UK Supreme Court dismisses case to overturn Northern Ireland’s restrictive abortion laws

Posted June 10, 2018

Five of the seven justices in the high court concluded that Northern Ireland's abortion law violated European conventions in not allowing abortion in cases of fatal fetal abnormalities.

"The Supreme Court has dismissed the case brought by the Human Rights Commission".

The Northern Ireland Assembly voted in February 2016 against legalising abortion in cases of fatal foetal abnormality and rape or incest.

The vocal anti-abortion campaigner made the remarks amid growing calls for reform of the law in Northern Ireland, where terminations are banned in all but extreme circumstances.

"This must be the final nail in the coffin for Northern Ireland's abortion ban".

The devolved government in the British province is responsible for deciding abortion laws, but Westminster can step in if legislation is deemed to contravene the European Convention on Human Rights (ECHR).

In the past fortnight, the issue of abortion in Northern Ireland has been thrust onto the front pages.

Leah Hoctor, regional director for Europe at the Center for Reproductive Rights in Geneva, which made a submission in the case, said the Supreme Court judgment was "an indictment" of Northern Ireland's restrictive law.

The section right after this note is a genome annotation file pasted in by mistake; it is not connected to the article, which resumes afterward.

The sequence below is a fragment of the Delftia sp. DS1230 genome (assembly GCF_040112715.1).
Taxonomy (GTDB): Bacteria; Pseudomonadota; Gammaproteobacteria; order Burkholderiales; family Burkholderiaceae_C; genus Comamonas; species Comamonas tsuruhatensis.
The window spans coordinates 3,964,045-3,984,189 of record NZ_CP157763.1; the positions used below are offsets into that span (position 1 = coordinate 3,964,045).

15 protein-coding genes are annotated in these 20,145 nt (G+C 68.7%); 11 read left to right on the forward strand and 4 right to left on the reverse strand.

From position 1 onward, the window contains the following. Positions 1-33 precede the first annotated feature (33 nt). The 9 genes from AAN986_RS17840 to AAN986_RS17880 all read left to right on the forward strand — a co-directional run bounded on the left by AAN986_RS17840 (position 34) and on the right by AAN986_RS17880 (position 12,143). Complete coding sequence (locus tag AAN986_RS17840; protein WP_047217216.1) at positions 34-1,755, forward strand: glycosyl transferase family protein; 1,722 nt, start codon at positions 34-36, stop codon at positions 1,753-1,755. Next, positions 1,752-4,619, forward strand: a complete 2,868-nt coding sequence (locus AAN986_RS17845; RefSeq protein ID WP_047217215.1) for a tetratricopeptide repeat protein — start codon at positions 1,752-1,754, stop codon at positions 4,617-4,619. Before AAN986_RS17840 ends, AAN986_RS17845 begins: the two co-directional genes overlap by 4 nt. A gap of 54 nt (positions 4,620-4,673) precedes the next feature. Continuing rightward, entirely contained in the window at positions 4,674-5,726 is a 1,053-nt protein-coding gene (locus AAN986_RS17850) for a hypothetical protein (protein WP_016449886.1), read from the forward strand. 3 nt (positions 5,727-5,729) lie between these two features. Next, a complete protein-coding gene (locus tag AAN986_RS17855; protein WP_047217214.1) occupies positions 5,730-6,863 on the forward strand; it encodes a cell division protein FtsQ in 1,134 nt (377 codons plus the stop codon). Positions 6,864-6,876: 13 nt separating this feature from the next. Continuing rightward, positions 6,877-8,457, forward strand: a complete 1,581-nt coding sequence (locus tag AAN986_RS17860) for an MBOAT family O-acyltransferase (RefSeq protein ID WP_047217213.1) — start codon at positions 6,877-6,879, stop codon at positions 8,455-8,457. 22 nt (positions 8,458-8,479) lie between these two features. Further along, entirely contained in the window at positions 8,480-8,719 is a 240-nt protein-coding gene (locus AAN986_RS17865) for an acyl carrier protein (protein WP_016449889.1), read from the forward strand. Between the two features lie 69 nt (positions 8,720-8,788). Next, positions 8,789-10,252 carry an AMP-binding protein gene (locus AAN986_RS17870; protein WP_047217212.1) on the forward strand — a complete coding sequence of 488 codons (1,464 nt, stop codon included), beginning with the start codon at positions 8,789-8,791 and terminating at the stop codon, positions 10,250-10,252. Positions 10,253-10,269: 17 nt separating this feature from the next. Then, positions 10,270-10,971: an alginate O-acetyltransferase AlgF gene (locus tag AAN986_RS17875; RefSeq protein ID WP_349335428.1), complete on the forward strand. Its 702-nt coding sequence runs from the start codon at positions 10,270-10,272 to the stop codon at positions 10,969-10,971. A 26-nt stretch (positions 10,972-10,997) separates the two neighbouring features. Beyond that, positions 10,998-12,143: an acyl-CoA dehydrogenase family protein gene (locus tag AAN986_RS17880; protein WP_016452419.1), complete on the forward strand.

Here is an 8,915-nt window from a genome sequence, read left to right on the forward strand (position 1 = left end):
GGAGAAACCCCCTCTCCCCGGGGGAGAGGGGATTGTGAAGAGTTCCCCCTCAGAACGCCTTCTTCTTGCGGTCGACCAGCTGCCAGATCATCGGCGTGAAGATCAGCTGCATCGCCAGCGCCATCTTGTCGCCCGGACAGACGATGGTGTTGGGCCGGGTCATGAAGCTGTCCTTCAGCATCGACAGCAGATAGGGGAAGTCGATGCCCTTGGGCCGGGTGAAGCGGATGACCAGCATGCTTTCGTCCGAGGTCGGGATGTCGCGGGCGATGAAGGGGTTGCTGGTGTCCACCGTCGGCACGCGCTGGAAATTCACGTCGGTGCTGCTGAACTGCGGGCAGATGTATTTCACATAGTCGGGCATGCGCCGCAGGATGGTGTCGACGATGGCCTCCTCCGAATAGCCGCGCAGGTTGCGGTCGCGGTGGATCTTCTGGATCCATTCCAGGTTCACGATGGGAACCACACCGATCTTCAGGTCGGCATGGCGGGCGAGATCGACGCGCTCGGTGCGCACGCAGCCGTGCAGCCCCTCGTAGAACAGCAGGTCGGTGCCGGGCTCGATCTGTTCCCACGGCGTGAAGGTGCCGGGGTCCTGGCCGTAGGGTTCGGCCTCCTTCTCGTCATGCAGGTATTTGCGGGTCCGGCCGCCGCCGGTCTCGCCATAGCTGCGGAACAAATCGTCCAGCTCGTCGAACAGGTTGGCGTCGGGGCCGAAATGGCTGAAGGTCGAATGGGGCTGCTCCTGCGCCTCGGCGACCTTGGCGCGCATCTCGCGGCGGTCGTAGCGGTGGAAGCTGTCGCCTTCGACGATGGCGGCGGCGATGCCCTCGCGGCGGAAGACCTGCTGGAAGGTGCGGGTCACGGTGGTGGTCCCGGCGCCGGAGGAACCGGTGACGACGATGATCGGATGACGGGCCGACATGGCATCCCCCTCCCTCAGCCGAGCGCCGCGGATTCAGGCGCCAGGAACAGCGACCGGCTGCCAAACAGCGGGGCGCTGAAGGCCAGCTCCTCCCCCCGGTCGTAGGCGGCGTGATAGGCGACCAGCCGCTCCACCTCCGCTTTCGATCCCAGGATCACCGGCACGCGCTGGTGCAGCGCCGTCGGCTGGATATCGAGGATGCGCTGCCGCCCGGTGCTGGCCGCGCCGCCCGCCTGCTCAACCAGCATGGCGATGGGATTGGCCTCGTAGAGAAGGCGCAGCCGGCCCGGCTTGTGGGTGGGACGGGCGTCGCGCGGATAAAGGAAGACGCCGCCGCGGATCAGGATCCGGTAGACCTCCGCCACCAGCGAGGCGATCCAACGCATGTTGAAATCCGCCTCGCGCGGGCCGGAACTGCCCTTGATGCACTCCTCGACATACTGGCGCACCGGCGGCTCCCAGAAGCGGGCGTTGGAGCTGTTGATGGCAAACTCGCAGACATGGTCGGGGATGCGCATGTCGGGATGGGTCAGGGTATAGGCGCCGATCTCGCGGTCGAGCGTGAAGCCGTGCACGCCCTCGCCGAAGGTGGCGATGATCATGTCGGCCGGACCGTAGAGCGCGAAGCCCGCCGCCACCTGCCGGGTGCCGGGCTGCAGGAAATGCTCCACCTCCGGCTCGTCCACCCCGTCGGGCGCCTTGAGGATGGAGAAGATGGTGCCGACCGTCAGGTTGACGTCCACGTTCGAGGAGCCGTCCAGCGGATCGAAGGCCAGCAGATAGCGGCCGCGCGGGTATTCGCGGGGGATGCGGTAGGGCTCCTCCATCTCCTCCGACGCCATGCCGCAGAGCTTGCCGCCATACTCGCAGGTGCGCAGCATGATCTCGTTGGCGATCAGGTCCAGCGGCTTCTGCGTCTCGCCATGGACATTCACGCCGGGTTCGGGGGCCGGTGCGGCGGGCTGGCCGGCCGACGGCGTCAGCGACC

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"This is hugely significant and makes clear there is nowhere left for the government to hide on this issue".

But the case for change has received fresh impetus from the Republic of Ireland's landmark referendum vote to legalise abortion last month. The prime minister must commit to reforming abortion law immediately or be complicit in the harm and inequality caused by the existing law.

Britain's Northern Ireland minister has said she would like the law to be changed, but it was up to the people of Northern Ireland.

An emergency debate on the issue of abortion in Northern Ireland was held in the House of Commons on Tuesday. It is now time to listen to the women of the United Kingdom and ensure safe, accessible abortion - which saves and improves lives - is available to everyone who needs it.

She added, "That is why the government, like its predecessors, believes that the best forum to debate and resolve these and many other matters is a locally elected Northern Ireland assembly, so the government's priority remains to urgently re-establish strong, inclusive, devolved government at the earliest opportunity".

Lord Kerr stated that the answer to the breaches of human rights could be achieved through an amendment to the Offences Against the Person Act 1861 and the Criminal Justice Act (NI) 1945.

"Women have been criminalised when they find themselves in very, very hard circumstances, so we welcome that debate but clearly we need to see legislative change here in the north".